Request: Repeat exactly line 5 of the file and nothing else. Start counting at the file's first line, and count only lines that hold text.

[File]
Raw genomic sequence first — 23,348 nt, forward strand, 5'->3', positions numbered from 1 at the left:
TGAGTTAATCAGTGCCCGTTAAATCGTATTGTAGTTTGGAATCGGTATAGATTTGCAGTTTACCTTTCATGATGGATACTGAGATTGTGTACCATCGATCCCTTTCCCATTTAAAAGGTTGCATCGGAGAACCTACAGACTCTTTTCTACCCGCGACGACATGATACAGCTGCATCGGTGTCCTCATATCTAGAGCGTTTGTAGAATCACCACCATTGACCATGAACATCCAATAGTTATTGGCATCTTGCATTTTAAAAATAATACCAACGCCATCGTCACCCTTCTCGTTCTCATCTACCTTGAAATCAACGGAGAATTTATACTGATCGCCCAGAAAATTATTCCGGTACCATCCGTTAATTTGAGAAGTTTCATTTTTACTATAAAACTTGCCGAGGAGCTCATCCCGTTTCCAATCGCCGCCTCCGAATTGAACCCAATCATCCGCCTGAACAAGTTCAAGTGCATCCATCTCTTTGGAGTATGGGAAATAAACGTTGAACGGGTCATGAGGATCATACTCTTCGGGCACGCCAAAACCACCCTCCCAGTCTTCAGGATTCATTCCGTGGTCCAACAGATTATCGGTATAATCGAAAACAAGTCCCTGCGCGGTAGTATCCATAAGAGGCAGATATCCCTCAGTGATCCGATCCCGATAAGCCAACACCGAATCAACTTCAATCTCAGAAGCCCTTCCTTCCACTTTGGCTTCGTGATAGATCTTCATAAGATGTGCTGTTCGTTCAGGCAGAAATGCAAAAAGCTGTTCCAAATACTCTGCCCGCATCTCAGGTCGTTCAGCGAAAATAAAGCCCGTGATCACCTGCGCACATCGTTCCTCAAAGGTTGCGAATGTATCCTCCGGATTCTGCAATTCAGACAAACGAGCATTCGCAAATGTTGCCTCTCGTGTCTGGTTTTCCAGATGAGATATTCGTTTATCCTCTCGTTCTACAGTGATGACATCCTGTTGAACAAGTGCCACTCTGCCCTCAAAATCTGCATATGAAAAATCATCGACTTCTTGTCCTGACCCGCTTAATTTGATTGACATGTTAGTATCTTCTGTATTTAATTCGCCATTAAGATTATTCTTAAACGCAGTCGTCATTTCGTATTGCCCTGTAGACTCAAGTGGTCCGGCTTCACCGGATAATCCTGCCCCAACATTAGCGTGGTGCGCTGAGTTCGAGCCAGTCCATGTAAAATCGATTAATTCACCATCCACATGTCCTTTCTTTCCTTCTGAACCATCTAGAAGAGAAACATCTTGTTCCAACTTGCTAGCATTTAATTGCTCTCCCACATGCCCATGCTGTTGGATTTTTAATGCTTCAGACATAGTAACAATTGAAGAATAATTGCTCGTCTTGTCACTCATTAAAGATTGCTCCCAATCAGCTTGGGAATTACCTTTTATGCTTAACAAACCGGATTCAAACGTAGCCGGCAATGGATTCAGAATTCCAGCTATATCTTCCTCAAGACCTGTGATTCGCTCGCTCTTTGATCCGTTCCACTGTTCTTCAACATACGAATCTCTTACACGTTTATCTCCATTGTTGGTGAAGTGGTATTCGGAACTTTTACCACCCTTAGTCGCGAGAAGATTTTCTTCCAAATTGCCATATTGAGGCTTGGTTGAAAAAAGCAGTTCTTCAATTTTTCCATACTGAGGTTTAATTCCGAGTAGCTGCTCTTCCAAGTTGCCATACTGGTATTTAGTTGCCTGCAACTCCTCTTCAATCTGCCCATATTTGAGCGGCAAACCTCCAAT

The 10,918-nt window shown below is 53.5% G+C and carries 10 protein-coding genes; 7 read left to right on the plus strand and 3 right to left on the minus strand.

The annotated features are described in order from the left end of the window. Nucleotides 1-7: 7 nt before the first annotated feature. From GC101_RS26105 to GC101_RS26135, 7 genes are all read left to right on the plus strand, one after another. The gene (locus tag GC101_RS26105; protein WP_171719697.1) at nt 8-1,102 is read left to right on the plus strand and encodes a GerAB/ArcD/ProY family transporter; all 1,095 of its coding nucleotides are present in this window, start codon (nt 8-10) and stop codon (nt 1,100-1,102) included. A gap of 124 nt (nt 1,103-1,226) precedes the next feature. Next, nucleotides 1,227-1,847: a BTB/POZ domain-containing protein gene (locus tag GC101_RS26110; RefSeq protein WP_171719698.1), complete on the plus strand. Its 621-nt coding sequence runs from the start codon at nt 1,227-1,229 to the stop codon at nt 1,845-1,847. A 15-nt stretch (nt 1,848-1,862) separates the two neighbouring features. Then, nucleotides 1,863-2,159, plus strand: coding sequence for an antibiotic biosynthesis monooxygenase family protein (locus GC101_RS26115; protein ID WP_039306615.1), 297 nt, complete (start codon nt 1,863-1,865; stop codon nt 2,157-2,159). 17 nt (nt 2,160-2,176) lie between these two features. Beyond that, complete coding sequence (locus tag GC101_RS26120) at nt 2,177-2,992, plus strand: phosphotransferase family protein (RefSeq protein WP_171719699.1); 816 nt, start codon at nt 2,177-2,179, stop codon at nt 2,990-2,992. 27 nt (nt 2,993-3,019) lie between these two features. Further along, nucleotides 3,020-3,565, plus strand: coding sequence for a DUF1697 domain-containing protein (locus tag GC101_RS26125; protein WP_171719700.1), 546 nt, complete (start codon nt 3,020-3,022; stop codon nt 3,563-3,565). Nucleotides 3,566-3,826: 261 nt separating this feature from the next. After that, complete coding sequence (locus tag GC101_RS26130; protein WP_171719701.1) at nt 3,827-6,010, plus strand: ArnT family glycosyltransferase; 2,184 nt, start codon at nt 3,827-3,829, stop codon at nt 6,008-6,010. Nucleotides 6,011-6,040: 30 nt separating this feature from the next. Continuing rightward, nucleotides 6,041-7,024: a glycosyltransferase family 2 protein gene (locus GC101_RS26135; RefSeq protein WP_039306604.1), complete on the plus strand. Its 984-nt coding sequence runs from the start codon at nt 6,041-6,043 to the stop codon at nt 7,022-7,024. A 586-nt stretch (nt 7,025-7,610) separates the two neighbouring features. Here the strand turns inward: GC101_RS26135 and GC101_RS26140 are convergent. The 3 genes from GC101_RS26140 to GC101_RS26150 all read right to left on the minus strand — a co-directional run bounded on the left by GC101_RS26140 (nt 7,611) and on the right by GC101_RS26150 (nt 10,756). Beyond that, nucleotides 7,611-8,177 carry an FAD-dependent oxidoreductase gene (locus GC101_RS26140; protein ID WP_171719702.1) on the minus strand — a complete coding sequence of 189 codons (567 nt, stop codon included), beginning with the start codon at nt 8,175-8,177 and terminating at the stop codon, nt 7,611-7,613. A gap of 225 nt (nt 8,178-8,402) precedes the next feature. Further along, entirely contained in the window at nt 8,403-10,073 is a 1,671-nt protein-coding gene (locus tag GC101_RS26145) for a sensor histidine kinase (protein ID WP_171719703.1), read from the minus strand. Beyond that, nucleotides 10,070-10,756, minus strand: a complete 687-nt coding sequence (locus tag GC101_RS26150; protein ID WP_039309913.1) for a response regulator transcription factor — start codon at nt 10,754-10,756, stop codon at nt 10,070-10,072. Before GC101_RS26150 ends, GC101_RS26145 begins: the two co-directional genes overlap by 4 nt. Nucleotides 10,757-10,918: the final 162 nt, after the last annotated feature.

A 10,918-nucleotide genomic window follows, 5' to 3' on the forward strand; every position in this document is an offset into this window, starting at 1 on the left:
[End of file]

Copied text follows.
A 10,918-nucleotide genomic window follows, 5' to 3' on the forward strand; every position in this document is an offset into this window, starting at 1 on the left: